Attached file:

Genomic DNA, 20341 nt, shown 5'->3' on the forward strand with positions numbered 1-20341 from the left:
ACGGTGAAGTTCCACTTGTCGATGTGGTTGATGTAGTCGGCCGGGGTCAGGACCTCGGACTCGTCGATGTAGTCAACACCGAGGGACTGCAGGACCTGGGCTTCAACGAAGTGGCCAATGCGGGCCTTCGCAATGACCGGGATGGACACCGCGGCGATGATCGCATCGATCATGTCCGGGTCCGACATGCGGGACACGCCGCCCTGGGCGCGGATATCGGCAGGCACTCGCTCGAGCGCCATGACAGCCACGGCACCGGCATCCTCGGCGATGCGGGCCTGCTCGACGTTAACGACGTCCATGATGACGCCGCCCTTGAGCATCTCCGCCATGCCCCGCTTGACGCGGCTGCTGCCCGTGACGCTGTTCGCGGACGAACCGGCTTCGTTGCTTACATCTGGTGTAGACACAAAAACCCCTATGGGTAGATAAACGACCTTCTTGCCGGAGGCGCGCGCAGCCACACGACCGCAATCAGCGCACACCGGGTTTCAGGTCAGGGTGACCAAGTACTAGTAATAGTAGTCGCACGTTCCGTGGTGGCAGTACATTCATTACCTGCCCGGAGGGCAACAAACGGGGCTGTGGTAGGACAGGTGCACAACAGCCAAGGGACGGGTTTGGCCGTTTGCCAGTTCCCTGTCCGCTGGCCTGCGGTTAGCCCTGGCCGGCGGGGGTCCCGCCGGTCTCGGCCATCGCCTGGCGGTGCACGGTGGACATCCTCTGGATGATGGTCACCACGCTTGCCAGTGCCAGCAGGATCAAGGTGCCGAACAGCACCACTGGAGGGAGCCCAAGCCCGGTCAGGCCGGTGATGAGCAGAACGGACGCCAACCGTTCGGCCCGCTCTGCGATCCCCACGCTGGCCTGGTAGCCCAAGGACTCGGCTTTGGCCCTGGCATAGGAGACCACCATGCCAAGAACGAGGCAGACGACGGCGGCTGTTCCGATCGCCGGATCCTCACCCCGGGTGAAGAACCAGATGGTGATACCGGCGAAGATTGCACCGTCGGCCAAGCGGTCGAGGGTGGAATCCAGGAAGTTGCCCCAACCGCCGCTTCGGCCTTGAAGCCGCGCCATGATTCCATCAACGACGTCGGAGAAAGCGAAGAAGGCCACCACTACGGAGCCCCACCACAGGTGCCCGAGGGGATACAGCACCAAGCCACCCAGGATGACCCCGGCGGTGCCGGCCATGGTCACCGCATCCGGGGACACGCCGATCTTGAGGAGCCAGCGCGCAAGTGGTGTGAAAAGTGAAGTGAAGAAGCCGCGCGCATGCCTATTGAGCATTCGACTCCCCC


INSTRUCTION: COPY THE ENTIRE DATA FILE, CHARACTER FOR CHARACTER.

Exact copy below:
Genomic DNA, 20341 nt, shown 5'->3' on the forward strand with positions numbered 1-20341 from the left:
ACGGTGAAGTTCCACTTGTCGATGTGGTTGATGTAGTCGGCCGGGGTCAGGACCTCGGACTCGTCGATGTAGTCAACACCGAGGGACTGCAGGACCTGGGCTTCAACGAAGTGGCCAATGCGGGCCTTCGCAATGACCGGGATGGACACCGCGGCGATGATCGCATCGATCATGTCCGGGTCCGACATGCGGGACACGCCGCCCTGGGCGCGGATATCGGCAGGCACTCGCTCGAGCGCCATGACAGCCACGGCACCGGCATCCTCGGCGATGCGGGCCTGCTCGACGTTAACGACGTCCATGATGACGCCGCCCTTGAGCATCTCCGCCATGCCCCGCTTGACGCGGCTGCTGCCCGTGACGCTGTTCGCGGACGAACCGGCTTCGTTGCTTACATCTGGTGTAGACACAAAAACCCCTATGGGTAGATAAACGACCTTCTTGCCGGAGGCGCGCGCAGCCACACGACCGCAATCAGCGCACACCGGGTTTCAGGTCAGGGTGACCAAGTACTAGTAATAGTAGTCGCACGTTCCGTGGTGGCAGTACATTCATTACCTGCCCGGAGGGCAACAAACGGGGCTGTGGTAGGACAGGTGCACAACAGCCAAGGGACGGGTTTGGCCGTTTGCCAGTTCCCTGTCCGCTGGCCTGCGGTTAGCCCTGGCCGGCGGGGGTCCCGCCGGTCTCGGCCATCGCCTGGCGGTGCACGGTGGACATCCTCTGGATGATGGTCACCACGCTTGCCAGTGCCAGCAGGATCAAGGTGCCGAACAGCACCACTGGAGGGAGCCCAAGCCCGGTCAGGCCGGTGATGAGCAGAACGGACGCCAACCGTTCGGCCCGCTCTGCGATCCCCACGCTGGCCTGGTAGCCCAAGGACTCGGCTTTGGCCCTGGCATAGGAGACCACCATGCCAAGAACGAGGCAGACGACGGCGGCTGTTCCGATCGCCGGATCCTCACCCCGGGTGAAGAACCAGATGGTGATACCGGCGAAGATTGCACCGTCGGCCAAGCGGTCGAGGGTGGAATCCAGGAAGTTGCCCCAACCGCCGCTTCGGCCTTGAAGCCGCGCCATGATTCCATCAACGACGTCGGAGAAAGCGAAGAAGGCCACCACTACGGAGCCCCACCACAGGTGCCCGAGGGGATACAGCACCAAGCCACCCAGGATGACCCCGGCGGTGCCGGCCATGGTCACCGCATCCGGGGACACGCCGATCTTGAGGAGCCAGCGCGCAAGTGGTGTGAAAAGTGAAGTGAAGAAGCCGCGCGCATGCCTATTGAGCATTCGACTCCCCC